The Australian Hotels Association is asking mature-aged hospitality workers to come out of retirement to help the hotel industry survive extreme staff shortages over the busy Christmas holiday period.
AHA National CEO Stephen Ferguson said more than 100,000 positions were vacant across the sector nationally and hotels were being forced to close on certain days or reduce hours during their busiest period because they simply do not have the staff.
“Our industry is struggling to recover from the worst 18 months in our history and the recovery is being hampered by a dire skills shortage right across the nation but especially along the east coast,” he said.
“The return of international students and working holiday makers will be slow, but we have an army of skilled mature age workers here that we need to tap into.
“There is a pool of retired people out there and many older workers who lost jobs during the pandemic and these people have the ‘soft skills’ needed to work in a pub. They are reliable, hard-working and mature – and we need their help.”
Cobargo Hotel owner Dave Allen said he specifically targeted older people in his South Coast community, offering free training for anyone willing to give the job a go, and it saved him.
“Since the bushfires devastated this community we have seen an increase in tourism, people have been coming here to support us but it has been a blessing and a curse because we just don’t have any workers,” said Allen.
“We lost 3000 homes in the fires so there is no accommodation here, many of our young people leave to work in the city and without backpackers we had no one. I was working seven days a week and thinking about closing the pub every Monday.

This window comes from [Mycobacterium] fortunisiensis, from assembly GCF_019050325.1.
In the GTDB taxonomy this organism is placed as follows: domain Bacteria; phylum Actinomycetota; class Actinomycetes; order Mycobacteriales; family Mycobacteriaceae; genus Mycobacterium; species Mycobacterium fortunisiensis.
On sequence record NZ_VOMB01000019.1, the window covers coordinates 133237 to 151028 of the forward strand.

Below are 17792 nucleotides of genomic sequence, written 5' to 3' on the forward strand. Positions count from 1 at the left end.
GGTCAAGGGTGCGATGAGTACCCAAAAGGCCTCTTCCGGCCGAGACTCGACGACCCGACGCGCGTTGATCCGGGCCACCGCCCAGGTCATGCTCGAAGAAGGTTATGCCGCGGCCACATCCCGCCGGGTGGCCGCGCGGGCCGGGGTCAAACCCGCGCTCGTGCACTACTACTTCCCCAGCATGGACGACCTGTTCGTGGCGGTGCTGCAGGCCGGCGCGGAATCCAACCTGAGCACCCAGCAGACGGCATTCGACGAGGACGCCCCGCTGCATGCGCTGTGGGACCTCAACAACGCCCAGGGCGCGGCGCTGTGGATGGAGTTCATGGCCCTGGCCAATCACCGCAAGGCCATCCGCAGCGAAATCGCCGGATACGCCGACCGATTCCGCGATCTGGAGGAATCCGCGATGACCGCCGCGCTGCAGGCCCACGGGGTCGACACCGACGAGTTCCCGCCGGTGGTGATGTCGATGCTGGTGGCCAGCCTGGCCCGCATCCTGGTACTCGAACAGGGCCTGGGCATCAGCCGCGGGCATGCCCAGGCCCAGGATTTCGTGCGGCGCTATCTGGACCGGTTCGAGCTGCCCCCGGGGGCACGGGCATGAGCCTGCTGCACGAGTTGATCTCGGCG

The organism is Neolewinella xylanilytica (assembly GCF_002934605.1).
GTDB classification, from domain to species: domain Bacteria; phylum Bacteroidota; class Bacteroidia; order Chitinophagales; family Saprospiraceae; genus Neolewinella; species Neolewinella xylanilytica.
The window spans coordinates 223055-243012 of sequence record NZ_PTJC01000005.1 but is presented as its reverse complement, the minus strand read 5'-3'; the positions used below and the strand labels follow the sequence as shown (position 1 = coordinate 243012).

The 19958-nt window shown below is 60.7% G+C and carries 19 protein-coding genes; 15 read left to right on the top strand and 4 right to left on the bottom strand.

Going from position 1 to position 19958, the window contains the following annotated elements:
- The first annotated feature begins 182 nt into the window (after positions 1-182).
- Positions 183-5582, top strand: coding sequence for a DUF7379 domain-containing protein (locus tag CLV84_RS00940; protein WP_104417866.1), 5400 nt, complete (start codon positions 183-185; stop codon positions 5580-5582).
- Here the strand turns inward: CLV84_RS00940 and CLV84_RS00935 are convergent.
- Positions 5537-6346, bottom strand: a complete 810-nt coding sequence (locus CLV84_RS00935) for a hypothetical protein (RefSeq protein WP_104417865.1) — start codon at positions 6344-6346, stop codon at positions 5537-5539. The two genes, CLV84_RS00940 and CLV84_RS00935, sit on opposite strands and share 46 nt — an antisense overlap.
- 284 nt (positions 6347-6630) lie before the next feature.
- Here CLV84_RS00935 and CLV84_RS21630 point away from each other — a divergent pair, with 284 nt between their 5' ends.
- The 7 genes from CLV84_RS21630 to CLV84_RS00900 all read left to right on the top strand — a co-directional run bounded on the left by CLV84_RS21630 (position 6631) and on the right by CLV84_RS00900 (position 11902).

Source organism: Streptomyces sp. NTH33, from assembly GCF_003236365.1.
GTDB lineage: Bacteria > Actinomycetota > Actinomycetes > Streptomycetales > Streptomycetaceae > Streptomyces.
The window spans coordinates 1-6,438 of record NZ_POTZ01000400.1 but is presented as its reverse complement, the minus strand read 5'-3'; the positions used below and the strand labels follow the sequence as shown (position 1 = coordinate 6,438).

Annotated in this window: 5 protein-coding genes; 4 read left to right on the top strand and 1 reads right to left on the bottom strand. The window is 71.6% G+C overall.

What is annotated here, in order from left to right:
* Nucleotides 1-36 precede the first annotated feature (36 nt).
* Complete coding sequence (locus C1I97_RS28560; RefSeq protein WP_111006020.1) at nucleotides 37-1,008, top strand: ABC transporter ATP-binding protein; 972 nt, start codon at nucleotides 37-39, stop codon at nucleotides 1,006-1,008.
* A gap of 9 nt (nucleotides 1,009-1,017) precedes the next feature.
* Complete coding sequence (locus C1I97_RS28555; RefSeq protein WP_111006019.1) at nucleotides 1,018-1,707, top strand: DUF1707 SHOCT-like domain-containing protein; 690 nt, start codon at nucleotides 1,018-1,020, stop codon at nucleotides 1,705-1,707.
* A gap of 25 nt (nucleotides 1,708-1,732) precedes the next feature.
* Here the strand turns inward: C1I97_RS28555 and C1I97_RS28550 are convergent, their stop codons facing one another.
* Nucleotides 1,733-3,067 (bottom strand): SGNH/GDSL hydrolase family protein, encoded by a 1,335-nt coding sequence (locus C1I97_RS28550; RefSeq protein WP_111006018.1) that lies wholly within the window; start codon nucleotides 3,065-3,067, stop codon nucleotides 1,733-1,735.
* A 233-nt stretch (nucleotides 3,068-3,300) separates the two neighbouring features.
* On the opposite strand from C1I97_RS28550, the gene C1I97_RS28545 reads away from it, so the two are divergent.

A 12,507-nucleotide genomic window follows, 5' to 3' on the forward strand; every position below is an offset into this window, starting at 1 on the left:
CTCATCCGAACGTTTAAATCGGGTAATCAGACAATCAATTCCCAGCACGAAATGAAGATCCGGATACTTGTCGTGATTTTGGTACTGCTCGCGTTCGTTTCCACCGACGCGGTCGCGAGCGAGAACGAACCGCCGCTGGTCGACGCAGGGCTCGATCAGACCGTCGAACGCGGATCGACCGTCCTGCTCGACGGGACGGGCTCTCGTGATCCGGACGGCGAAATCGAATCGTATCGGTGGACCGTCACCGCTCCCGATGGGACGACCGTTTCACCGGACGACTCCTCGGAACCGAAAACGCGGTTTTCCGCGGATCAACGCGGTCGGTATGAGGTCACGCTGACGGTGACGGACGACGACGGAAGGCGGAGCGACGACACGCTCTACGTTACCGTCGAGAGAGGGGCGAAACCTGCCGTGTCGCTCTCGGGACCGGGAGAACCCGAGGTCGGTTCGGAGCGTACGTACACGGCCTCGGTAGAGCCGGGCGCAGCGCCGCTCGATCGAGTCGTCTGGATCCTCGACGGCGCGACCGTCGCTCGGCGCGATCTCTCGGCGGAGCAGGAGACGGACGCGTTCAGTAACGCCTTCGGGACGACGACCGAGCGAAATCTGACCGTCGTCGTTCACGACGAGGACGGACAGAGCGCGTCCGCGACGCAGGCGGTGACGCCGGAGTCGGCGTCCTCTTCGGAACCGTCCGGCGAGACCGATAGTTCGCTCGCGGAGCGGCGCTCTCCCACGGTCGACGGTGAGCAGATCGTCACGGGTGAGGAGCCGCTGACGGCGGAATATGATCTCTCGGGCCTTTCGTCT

“But we do have a big retired community down here so I put up a sign in the pub asking for help and we now have four new women on staff, who do a couple of days a week each.
“They did RSA, RCG and a barista course online for free, they are keen and they are working out great. They are a godsend. I think there needs to be a national program promoting our industry as one not just for kids but for everyone. This group is our way out of this crisis in the short-term.”
Katrina Jones, 51, returned to hospitality after a decade away from the industry. She started behind the bar at the Cobargo Hotel about three weeks ago.
“I thought, oh well, pulling a beer is like riding a bike,” she told The Australian. “It’s been a bit hectic at times, but it’s interesting and got me meeting people I wouldn‘t have met before, so I’m enjoying it.
“I was a bit nervous but the people who are here are friendly and didn’t make me feel bad while learning the ropes.”
Ferguson said the Federal Government had made some changes to the pension so retirees could work and not lose benefits, and said the AHA was in discussions on more changes to help encourage more mature aged workers into the industry.
Pictured main: Cobargo Hotel owner Dave Allen with NSW Minister for Customer Service Victor Dominello, Member for Bega Andrew Constance and Bega Valley Shire Councillor Tony Allen.